Well, the school district elections certainly happened yesterday in New York State, but in Westchester County, voter turnout continued to be low, much as it has in past years.
(Some) Voters Turn Out to Override Tax Caps
A tax cap override, usually a guarantee for higher voter turnout, did bring additional Edgemont school district voters to the polls, but not to the degree we would have expected. However, we did see a significant spike in voters for the Rye school district. 3,452 Rye voters arrived at the polls this year. In comparison, 1,800 voters showed up in last year’s election. And if you’re curious, yes, both Edgemont and Rye achieved a supermajority of voters and successfully overrode the tax cap.
Potential Voters Aren’t Enticed by Contested School Board Seats
Contested school board seats did not necessarily bring more voters into the election booths. What we did see repeatedly, however, was that the small voter turnout across several school districts created situations where candidates, even incumbent candidates, lost their races by incredibly small margins. In some cases, the difference came down to three or four votes.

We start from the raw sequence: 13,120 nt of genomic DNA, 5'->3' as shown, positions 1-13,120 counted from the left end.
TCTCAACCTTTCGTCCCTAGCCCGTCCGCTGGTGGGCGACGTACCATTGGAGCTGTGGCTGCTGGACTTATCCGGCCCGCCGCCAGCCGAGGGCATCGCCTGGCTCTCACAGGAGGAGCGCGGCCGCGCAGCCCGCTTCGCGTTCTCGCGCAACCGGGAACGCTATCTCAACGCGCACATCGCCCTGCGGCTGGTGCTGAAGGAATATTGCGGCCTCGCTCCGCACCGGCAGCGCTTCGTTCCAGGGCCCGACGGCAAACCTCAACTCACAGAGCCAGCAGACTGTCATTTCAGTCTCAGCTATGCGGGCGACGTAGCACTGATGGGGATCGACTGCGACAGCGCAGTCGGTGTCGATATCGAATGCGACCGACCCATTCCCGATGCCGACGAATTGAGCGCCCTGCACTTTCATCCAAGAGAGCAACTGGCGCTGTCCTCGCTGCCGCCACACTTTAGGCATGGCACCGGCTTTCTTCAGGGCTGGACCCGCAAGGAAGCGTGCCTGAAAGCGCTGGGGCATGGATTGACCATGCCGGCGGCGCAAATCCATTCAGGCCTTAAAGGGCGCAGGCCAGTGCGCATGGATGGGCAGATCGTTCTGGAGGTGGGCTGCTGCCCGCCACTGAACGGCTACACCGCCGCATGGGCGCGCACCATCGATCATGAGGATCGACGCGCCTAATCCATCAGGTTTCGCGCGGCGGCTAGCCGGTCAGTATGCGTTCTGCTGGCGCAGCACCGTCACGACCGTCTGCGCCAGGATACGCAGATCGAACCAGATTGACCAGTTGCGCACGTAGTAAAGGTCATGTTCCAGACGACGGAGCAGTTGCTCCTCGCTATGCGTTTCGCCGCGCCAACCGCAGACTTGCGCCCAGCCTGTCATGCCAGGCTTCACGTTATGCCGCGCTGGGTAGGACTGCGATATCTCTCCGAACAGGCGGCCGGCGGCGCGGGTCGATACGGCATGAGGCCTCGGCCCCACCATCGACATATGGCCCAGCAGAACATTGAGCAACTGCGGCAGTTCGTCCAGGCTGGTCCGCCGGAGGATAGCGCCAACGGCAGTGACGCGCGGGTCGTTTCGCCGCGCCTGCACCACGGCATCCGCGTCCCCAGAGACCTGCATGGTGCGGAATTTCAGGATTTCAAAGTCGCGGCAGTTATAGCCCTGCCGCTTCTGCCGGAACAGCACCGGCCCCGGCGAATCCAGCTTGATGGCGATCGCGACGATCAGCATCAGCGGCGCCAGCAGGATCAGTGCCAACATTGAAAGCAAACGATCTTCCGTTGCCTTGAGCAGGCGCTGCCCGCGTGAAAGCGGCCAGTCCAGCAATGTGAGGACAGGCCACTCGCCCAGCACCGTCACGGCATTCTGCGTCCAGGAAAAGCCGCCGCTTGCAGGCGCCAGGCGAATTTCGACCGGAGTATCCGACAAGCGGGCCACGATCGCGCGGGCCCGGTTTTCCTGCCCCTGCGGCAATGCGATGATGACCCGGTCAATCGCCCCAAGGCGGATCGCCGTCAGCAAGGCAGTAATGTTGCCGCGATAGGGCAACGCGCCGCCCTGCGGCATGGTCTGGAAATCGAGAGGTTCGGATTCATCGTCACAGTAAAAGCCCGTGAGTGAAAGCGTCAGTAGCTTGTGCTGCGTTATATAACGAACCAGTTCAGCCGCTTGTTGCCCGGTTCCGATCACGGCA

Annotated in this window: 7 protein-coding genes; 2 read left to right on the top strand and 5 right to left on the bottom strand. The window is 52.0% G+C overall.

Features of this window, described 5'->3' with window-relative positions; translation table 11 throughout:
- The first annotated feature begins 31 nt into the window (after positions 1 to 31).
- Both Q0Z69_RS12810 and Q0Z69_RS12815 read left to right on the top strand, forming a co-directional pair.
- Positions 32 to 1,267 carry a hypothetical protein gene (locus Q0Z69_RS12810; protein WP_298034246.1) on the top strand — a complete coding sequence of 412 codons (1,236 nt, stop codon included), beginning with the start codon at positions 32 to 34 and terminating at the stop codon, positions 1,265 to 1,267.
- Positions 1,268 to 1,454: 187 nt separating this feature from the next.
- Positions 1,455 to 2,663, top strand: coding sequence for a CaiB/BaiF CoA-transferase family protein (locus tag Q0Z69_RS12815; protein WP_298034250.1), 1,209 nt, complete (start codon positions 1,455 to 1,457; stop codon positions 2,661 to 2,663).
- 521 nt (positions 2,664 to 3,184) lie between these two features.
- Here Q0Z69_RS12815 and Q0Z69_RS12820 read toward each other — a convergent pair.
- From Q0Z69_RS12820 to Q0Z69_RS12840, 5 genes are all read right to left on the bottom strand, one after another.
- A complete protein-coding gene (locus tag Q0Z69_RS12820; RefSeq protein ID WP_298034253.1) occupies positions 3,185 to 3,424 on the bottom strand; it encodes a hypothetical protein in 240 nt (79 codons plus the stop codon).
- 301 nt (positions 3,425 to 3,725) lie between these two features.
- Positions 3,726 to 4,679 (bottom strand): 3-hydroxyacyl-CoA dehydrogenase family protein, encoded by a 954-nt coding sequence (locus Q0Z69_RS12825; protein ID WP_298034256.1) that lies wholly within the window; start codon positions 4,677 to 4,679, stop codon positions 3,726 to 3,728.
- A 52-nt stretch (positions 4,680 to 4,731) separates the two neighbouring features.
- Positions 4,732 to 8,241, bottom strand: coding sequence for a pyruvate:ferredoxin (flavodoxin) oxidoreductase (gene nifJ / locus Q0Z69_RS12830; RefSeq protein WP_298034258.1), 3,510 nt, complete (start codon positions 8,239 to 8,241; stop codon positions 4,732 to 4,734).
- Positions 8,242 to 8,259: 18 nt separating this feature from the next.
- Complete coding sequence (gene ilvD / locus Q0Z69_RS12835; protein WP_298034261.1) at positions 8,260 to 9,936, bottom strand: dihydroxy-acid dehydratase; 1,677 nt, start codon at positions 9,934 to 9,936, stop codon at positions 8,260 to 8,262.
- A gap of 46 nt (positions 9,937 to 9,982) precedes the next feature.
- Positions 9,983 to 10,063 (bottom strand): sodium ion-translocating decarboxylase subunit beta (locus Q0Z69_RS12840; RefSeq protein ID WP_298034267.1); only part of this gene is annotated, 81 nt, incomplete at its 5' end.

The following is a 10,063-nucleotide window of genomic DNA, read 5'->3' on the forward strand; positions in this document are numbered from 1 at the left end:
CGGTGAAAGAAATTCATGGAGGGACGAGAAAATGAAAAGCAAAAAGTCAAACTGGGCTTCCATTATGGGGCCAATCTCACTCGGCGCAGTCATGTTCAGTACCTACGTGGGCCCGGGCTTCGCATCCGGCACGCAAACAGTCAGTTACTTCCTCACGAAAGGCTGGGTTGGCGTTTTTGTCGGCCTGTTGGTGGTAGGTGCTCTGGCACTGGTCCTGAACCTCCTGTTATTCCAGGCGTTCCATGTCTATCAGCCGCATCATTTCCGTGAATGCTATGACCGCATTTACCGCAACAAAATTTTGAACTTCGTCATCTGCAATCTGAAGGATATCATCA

Why Do Voters Turn out?
So the question remains, how do we get voters to the polls? Anecdotally, there were staff members at WCA who complained that there was a lack of online information about school board candidates for their particular districts. We are concerned about this implication: a lack of available information may have discouraged people from voting. People do want to participate in the voting process, but they do not want to vote blindly.
Do you have any suggestions? Share in the comments below.
Data from The Journal News/LoHud Election Central.